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Cytomegalovirus fetus infection and pregnancy outcomes

Cytomegalovirus fetus infection and pregnancy outcomes

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Human cytomegalovirus infection impacts

With all the attention of the COVID-19 causing virus (SARS-CoV-2), we have been bumping into lots of literature related to viruses in general and one virus in particular grabbed our attention as it has been reported to be the leading cause of congenital malformations in newborns worldwide (meaning, birth defects that a child is born with). Since birth defects is an important area of interest for Merogenomics, we wanted to take a deeper focus on this virus.

The virus of interest is the human cytomegalovirus (CMV) which belongs in the herpes viruses family.

Image of Merogenomics article quote on cytomegalovirus infection

First, before we get into scary descriptions of what an infection with this virus can lead to during pregnancy, let’s take a look at a recently provided number of identified newborns with CMV infection in the US: 0.014%, or approximately 1 in 7,000 births.

So luckily, potentially quite rare. A possible issue with this figure is that testing for CMV is quite uncommon, with somewhere around 0.7% of newborns being screened, and therefore the CMV infection rate might be underdiagnosed. Other surveillance studies put the rate as high as 0.2-2.5% of newborns being CMV infected. Thus, please keep in mind that these numbers can always vary between different studies and they represent ball park figures only.

Some risk factors include maternal age younger than 20 years, fever during pregnancy, placental abruption, preeclampsia, multiple gestation, small size for gestational age, and preterm birth. In addition, studies consistently show that persons of lower socioeconomic status are more likely to be CMV infected (which could be due to differences in customs, such as breastfeeding).

In the worst case scenario, CMV infection can lead to a series of birth defects and health problems: intrauterine growth restriction, microcephaly (abnormally small head due to incomplete brain development), eye anomalies, neonatal seizures, chorioretinitis (an inflammation of the lining of the retina), jaundice, anemia, hepatosplenomegaly (swelling of liver and spleen), petechiae (round spots on the skin due to bleeding), thrombocytopenia (deficiency of platelets in the blood leading to bruising, and slow blood clotting), intellectual or learning disability, sensorineural hearing loss (the most common symptom associated with fetal CMV infection and the most common cause of non-genetic of sensorineural hearing loss), and may even cause intrauterine fetal death. Of the potential birth defects, the most feared would be the microcephaly (the condition brought to great public awareness with the Zika virus infection). Of all the newborns infected with CMV, approximately 6.5% could develop microcephaly.

Image of Merogenomics article quote on sensorineural hearing loss

However, the vast majority of infections are likely to be harmless, and it is estimated that about 80% to 90% of newborns infected with CMV will be asymptomatic and some may only develop symptoms such as hearing loss later in life. As a consequence, the majority of CMV infections in newborns are typically undiagnosed.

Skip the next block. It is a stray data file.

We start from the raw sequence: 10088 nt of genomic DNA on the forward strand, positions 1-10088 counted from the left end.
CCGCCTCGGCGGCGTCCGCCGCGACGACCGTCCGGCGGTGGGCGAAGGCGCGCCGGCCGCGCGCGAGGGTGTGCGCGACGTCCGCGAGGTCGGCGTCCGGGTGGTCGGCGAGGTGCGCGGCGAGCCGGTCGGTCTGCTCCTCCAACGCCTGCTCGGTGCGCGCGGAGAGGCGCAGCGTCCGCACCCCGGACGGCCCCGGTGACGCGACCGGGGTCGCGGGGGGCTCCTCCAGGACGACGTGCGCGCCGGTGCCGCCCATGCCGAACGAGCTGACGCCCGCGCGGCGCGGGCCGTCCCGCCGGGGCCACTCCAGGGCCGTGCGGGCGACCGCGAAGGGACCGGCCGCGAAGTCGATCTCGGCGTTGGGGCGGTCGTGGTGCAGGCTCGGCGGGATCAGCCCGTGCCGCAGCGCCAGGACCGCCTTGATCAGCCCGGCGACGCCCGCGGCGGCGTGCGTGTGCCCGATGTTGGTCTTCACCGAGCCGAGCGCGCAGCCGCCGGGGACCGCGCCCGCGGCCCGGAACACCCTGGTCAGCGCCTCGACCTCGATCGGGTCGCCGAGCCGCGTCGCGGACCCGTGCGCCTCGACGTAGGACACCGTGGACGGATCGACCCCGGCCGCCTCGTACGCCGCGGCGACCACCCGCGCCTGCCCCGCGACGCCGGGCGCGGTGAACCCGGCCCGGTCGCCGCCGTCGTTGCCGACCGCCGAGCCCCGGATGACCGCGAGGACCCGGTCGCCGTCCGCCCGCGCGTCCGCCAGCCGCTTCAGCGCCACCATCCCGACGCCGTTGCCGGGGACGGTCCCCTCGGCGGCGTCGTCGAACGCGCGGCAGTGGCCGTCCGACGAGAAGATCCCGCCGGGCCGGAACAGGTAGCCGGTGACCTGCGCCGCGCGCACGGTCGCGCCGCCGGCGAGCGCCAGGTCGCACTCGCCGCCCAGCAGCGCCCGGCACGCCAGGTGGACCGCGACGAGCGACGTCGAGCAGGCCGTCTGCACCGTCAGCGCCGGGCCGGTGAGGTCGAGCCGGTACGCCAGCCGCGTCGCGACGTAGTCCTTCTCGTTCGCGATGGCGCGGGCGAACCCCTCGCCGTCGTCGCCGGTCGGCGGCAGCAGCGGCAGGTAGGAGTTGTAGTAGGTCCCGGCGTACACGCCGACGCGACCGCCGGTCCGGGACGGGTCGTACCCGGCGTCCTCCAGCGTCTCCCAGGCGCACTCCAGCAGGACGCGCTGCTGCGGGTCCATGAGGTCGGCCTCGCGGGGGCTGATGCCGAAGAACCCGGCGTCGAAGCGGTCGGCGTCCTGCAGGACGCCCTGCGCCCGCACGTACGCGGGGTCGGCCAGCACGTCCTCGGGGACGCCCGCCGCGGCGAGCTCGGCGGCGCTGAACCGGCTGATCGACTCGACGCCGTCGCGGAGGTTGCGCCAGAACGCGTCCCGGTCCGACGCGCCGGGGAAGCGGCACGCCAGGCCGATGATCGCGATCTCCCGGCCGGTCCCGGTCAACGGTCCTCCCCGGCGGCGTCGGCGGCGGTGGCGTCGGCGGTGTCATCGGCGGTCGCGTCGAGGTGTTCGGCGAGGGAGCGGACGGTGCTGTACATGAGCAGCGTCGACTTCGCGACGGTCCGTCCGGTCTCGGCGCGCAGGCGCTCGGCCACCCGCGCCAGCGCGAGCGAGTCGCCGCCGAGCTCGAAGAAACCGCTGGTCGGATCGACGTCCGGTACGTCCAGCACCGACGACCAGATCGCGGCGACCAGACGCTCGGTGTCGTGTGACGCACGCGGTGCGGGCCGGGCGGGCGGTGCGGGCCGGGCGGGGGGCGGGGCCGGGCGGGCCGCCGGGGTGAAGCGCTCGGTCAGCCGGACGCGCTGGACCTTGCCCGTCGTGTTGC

How does CMV spread?

First, the infection rates are insanely high. CMV persistently infects over 70% of the population worldwide with some geographical locations even indicated 100% infection rate. CMV infections appear to be the highest in South America, Africa and Asia, and the lowest in Western Europe and in the United States. For most healthy people who are infected with CMV after birth, they experience only few or no symptoms and no long-term complications, and most are unaware that they have ever been infected. However, once infected, the virus usually remains dormant within a person’s body for life.

Image of Merogenomics article quote on CMV worldwide impact

Nevertheless, there is still a substantial number of women of reproductive age in nearly all populations that are unaffected by the virus and thus at risk of infection during pregnancy, which can put the child at risk.

The only other groups of people at serious risk from a CMV infection are those with compromised immune systems where it can cause very serious complications such as pneumonia (inflammation of the lung), hepatitis (inflammation of the liver), encephalitis (inflammation of the brain), colitis (inflammation of the inner lining of the colon), and retinitis (inflammation of the retina).

Finally, CMV infection could also be associated with cancer development, especially in the brain, breast, prostate, skin and colon. Viruses such as CMV are not oncogenic directly but might promote cancer development by inducing an environment of chronic inflammation that could advance full blown malignancy. However, that link is not yet clearly established.

Transmission occurs from person to person through bodily fluids. Day care centres are a large contributor to the spread of the virus. The virus can also be transmitted from mother to the infant during delivery from contact with genital secretions or later on through breast milk, but even these early life infections lead to no clinical illness, not even for premature babies.

Image of Merogenomics article quote on day care centres CMV infection risk